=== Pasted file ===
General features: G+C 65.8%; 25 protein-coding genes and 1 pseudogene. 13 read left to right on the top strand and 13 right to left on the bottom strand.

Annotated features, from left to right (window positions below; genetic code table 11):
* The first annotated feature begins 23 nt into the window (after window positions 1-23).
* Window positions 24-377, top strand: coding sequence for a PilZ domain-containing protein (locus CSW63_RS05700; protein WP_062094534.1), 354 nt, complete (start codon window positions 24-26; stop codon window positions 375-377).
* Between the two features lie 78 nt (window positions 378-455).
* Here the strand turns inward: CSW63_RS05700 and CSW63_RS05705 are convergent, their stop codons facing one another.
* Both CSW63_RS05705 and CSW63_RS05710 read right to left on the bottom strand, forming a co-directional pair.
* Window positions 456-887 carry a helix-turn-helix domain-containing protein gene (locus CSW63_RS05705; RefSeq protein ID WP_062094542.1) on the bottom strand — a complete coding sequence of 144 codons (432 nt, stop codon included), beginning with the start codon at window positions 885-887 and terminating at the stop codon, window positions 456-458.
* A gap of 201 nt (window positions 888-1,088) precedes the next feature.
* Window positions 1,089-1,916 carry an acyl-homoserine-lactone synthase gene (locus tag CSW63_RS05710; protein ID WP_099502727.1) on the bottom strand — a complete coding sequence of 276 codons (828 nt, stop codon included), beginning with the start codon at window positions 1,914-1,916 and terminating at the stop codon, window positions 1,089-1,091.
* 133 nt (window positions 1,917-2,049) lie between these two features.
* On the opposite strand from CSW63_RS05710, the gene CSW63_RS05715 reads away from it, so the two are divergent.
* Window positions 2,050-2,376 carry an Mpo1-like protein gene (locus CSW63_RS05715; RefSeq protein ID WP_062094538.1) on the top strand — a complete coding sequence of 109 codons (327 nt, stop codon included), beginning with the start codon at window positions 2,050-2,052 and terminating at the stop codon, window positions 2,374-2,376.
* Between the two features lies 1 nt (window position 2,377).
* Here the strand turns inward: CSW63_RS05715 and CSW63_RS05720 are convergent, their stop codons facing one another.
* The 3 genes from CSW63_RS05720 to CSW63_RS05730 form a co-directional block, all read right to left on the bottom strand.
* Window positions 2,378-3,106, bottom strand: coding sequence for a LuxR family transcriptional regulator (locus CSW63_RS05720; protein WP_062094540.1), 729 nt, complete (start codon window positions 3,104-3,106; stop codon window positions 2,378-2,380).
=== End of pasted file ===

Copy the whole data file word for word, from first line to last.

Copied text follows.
General features: G+C 65.8%; 25 protein-coding genes and 1 pseudogene. 13 read left to right on the top strand and 13 right to left on the bottom strand.

Annotated features, from left to right (window positions below; genetic code table 11):
* The first annotated feature begins 23 nt into the window (after window positions 1-23).
* Window positions 24-377, top strand: coding sequence for a PilZ domain-containing protein (locus CSW63_RS05700; protein WP_062094534.1), 354 nt, complete (start codon window positions 24-26; stop codon window positions 375-377).
* Between the two features lie 78 nt (window positions 378-455).
* Here the strand turns inward: CSW63_RS05700 and CSW63_RS05705 are convergent, their stop codons facing one another.
* Both CSW63_RS05705 and CSW63_RS05710 read right to left on the bottom strand, forming a co-directional pair.
* Window positions 456-887 carry a helix-turn-helix domain-containing protein gene (locus CSW63_RS05705; RefSeq protein ID WP_062094542.1) on the bottom strand — a complete coding sequence of 144 codons (432 nt, stop codon included), beginning with the start codon at window positions 885-887 and terminating at the stop codon, window positions 456-458.
* A gap of 201 nt (window positions 888-1,088) precedes the next feature.
* Window positions 1,089-1,916 carry an acyl-homoserine-lactone synthase gene (locus tag CSW63_RS05710; protein ID WP_099502727.1) on the bottom strand — a complete coding sequence of 276 codons (828 nt, stop codon included), beginning with the start codon at window positions 1,914-1,916 and terminating at the stop codon, window positions 1,089-1,091.
* 133 nt (window positions 1,917-2,049) lie between these two features.
* On the opposite strand from CSW63_RS05710, the gene CSW63_RS05715 reads away from it, so the two are divergent.
* Window positions 2,050-2,376 carry an Mpo1-like protein gene (locus CSW63_RS05715; RefSeq protein ID WP_062094538.1) on the top strand — a complete coding sequence of 109 codons (327 nt, stop codon included), beginning with the start codon at window positions 2,050-2,052 and terminating at the stop codon, window positions 2,374-2,376.
* Between the two features lies 1 nt (window position 2,377).
* Here the strand turns inward: CSW63_RS05715 and CSW63_RS05720 are convergent, their stop codons facing one another.
* The 3 genes from CSW63_RS05720 to CSW63_RS05730 form a co-directional block, all read right to left on the bottom strand.
* Window positions 2,378-3,106, bottom strand: coding sequence for a LuxR family transcriptional regulator (locus CSW63_RS05720; protein WP_062094540.1), 729 nt, complete (start codon window positions 3,104-3,106; stop codon window positions 2,378-2,380).